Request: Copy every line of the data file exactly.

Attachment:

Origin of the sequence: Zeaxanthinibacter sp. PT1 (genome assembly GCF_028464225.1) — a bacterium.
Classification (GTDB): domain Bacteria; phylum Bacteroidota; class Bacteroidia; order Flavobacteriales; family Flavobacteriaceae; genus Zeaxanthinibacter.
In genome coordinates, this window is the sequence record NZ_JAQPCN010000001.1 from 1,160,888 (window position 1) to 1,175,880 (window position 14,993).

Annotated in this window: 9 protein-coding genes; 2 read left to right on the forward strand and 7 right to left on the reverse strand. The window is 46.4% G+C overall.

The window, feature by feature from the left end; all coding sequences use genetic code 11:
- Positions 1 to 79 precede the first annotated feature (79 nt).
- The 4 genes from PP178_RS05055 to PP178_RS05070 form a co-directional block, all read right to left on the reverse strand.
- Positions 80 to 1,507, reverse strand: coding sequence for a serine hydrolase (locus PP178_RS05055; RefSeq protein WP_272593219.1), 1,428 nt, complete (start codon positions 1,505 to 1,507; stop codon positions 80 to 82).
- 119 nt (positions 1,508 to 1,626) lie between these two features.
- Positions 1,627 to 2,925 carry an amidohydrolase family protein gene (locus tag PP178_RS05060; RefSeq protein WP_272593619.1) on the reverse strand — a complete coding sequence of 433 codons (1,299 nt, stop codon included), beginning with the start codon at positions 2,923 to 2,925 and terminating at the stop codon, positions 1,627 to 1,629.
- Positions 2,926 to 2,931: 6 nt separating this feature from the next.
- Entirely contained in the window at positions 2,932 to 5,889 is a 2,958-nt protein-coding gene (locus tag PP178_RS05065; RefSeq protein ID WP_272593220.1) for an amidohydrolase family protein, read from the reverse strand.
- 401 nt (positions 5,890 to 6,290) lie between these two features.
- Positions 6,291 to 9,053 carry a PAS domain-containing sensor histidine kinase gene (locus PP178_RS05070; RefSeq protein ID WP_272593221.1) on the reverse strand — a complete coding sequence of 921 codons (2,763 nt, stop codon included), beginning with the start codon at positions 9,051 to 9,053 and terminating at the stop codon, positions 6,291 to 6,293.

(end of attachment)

Origin of the sequence: Zeaxanthinibacter sp. PT1 (genome assembly GCF_028464225.1) — a bacterium.
Classification (GTDB): domain Bacteria; phylum Bacteroidota; class Bacteroidia; order Flavobacteriales; family Flavobacteriaceae; genus Zeaxanthinibacter.
In genome coordinates, this window is the sequence record NZ_JAQPCN010000001.1 from 1,160,888 (window position 1) to 1,175,880 (window position 14,993).

Annotated in this window: 9 protein-coding genes; 2 read left to right on the forward strand and 7 right to left on the reverse strand. The window is 46.4% G+C overall.

The window, feature by feature from the left end; all coding sequences use genetic code 11:
- Positions 1 to 79 precede the first annotated feature (79 nt).
- The 4 genes from PP178_RS05055 to PP178_RS05070 form a co-directional block, all read right to left on the reverse strand.
- Positions 80 to 1,507, reverse strand: coding sequence for a serine hydrolase (locus PP178_RS05055; RefSeq protein WP_272593219.1), 1,428 nt, complete (start codon positions 1,505 to 1,507; stop codon positions 80 to 82).
- 119 nt (positions 1,508 to 1,626) lie between these two features.
- Positions 1,627 to 2,925 carry an amidohydrolase family protein gene (locus tag PP178_RS05060; RefSeq protein WP_272593619.1) on the reverse strand — a complete coding sequence of 433 codons (1,299 nt, stop codon included), beginning with the start codon at positions 2,923 to 2,925 and terminating at the stop codon, positions 1,627 to 1,629.
- Positions 2,926 to 2,931: 6 nt separating this feature from the next.
- Entirely contained in the window at positions 2,932 to 5,889 is a 2,958-nt protein-coding gene (locus tag PP178_RS05065; RefSeq protein ID WP_272593220.1) for an amidohydrolase family protein, read from the reverse strand.
- 401 nt (positions 5,890 to 6,290) lie between these two features.
- Positions 6,291 to 9,053 carry a PAS domain-containing sensor histidine kinase gene (locus PP178_RS05070; RefSeq protein ID WP_272593221.1) on the reverse strand — a complete coding sequence of 921 codons (2,763 nt, stop codon included), beginning with the start codon at positions 9,051 to 9,053 and terminating at the stop codon, positions 6,291 to 6,293.